Re: Pali language generator?
- Dear Jim and Mahinda;
Thank you so much for all these interesting tidbits that I will definitely
follow up on. Pali literature as well as Burmese literature has become
richer for me.
The complicated system of commentaries supporting, explicating, and
empowering the main canon of texts, is certainly not something that one
sees when one initially looks at and studies Theravadan Buddhism, at
least not initially. Commentaries certainly seem to be at the root of
I wrote out a summary, because your comments make a nice to-do list:
1. The English translation (by Burlingame) of the Dhammapada
commentary leaves out the word-by-word commentary on the verses
as is also the case with Cowell's Jaataka translation except for the
occasional footnote. [Thanks, I thought the narratives were the whole
2. You might try the English introductions to the commentaries published
by PTS like the one for the Diighanikaayat. t.hakathaa- pura.na.tiikaa for
a general introduction to .tiikaa-s. The Visuddhimagga is a commentary
and ~Naa.namoli' s translation will give you some idea of what a
commentary does. [That's interesting because my general impression of
the Visuddhimagga was that it served as a sort of meditation manual. I
guess commentaries have multiple functions. I found this to be the case
with Abhidhamma texts recently when I learned that they also had
astronomy and cosmology built into them also.]
3. "...they [commentaries] do play a very important linguistic role in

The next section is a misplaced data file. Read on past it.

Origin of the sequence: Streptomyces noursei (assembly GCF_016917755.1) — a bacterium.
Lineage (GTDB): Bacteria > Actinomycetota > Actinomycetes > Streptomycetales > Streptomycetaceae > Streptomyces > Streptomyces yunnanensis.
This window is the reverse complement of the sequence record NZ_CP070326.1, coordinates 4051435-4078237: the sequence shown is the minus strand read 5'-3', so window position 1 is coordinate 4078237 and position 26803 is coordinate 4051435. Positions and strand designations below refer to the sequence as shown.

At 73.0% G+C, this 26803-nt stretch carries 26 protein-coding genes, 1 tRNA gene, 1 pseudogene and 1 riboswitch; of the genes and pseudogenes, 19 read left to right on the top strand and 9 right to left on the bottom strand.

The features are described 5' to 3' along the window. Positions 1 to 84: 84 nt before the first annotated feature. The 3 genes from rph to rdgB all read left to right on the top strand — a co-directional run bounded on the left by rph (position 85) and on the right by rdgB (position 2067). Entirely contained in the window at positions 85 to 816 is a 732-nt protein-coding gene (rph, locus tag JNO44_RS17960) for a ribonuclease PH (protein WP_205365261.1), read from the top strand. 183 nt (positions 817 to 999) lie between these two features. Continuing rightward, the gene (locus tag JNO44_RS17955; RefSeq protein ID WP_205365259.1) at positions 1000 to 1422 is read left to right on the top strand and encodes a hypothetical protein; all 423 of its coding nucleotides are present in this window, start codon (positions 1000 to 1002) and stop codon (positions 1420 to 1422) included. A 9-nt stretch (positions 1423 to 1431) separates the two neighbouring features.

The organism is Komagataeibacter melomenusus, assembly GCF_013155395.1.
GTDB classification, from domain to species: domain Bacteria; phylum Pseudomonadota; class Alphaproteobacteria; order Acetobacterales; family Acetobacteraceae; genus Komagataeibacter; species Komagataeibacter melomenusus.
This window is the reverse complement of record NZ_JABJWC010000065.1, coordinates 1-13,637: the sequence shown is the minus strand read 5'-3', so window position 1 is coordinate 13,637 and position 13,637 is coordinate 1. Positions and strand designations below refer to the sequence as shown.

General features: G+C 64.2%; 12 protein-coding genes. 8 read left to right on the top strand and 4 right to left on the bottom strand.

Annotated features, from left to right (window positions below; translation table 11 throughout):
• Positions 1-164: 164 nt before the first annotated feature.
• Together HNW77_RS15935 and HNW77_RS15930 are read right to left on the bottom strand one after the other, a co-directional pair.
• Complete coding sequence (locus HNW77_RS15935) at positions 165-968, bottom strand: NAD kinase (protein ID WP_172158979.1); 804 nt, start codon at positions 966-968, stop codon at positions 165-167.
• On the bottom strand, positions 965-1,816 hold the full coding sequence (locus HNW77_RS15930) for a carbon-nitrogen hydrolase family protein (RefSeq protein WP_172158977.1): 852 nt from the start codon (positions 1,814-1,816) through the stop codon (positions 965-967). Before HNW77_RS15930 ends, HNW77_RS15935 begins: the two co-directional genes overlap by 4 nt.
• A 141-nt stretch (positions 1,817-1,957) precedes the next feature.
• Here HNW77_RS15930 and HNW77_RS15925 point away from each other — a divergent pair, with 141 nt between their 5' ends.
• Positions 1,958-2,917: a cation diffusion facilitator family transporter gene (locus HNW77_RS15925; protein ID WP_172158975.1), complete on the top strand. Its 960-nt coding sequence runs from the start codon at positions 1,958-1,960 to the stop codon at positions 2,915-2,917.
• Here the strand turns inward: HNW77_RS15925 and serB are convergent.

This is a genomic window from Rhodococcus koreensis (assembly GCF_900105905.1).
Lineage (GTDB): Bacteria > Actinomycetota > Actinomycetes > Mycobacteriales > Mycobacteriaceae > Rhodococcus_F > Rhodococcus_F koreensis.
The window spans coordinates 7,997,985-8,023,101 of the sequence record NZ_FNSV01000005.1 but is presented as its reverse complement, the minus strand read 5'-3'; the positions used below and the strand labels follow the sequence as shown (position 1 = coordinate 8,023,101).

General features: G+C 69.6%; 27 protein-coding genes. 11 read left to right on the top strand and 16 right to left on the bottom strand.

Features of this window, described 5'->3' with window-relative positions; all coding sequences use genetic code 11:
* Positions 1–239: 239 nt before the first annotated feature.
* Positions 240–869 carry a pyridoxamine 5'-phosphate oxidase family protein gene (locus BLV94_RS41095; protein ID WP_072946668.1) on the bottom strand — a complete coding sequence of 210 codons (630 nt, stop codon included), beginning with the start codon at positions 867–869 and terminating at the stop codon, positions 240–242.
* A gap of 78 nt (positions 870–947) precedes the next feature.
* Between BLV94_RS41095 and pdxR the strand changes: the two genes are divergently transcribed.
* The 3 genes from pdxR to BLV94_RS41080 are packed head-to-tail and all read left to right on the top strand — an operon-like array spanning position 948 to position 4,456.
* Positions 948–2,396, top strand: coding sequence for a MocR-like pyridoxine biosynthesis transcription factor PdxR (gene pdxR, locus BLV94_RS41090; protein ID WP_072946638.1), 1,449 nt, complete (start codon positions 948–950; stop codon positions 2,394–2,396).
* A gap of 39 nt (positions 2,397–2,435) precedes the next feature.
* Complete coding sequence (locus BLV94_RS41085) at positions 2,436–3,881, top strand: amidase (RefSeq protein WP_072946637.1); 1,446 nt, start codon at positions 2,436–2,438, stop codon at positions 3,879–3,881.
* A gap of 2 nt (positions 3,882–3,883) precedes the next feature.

explaining the meaning of words and phrases in the Tipi.taka. And
the .tiikaa-s explain the a.t.thakathaa- s. Instead of two layers of
commentaries, there can also be three layers as with the
Abhidhammapi. taka: a.t.thakathaa, muula.tiikaa, and anu.tiikaa. The
amount of material available in Pali is enormous but most of it
remain untranslated into English."
[I noticed that Hinuber in his manual of Pali literature even classifies
Burmese Nissaya (phrase by phrase glosses) as commentaries, and
there are even Thai specific commentaries listed too, so maybe a
commentary tradition defines a monastic intellectual lineage, branching
off from the main cannonical Mahavira Theravadin lineage, BTW Peter
Skilling's paper "Geographies of Intertextuality: Buddhist Literature in
Pre-Modern Siam, Aseanie, 19, Juin 2007, pp. 91-112, talks about this
sort of thing in Southeast Asia]
Mahinda's comments on commentaries:
1. The "word by word" commentary on the verses of Dhammapada has
been translated by Carter and Palihawadana in a work on that text
published by the Oxford University Press in 1987. It gives the reader an
idea of the technique employed by the commentaries in explaining a text.
2. The commentaries bear considerable similarity to the extremely
numerous vyaakhyaas in Sanskrit literature.Dhammapa la the
commetator who is next in importance to Buddhaghosa, was an
extremely erudite Sanskrit scholar.
3. BTW the a.t.thakathaas are not "word by word" commentariess. They
comment only on words and concepts that they think are difficult or that
deserve detailed explanation.
4. Some of the modern writers on the A.t.thkathaa texts are E.W.
Adikaram, Sodo Mori, Toshichi Endo and Friedgard Lottomoser.
Thanks you very much for these notes.
With metta, Jon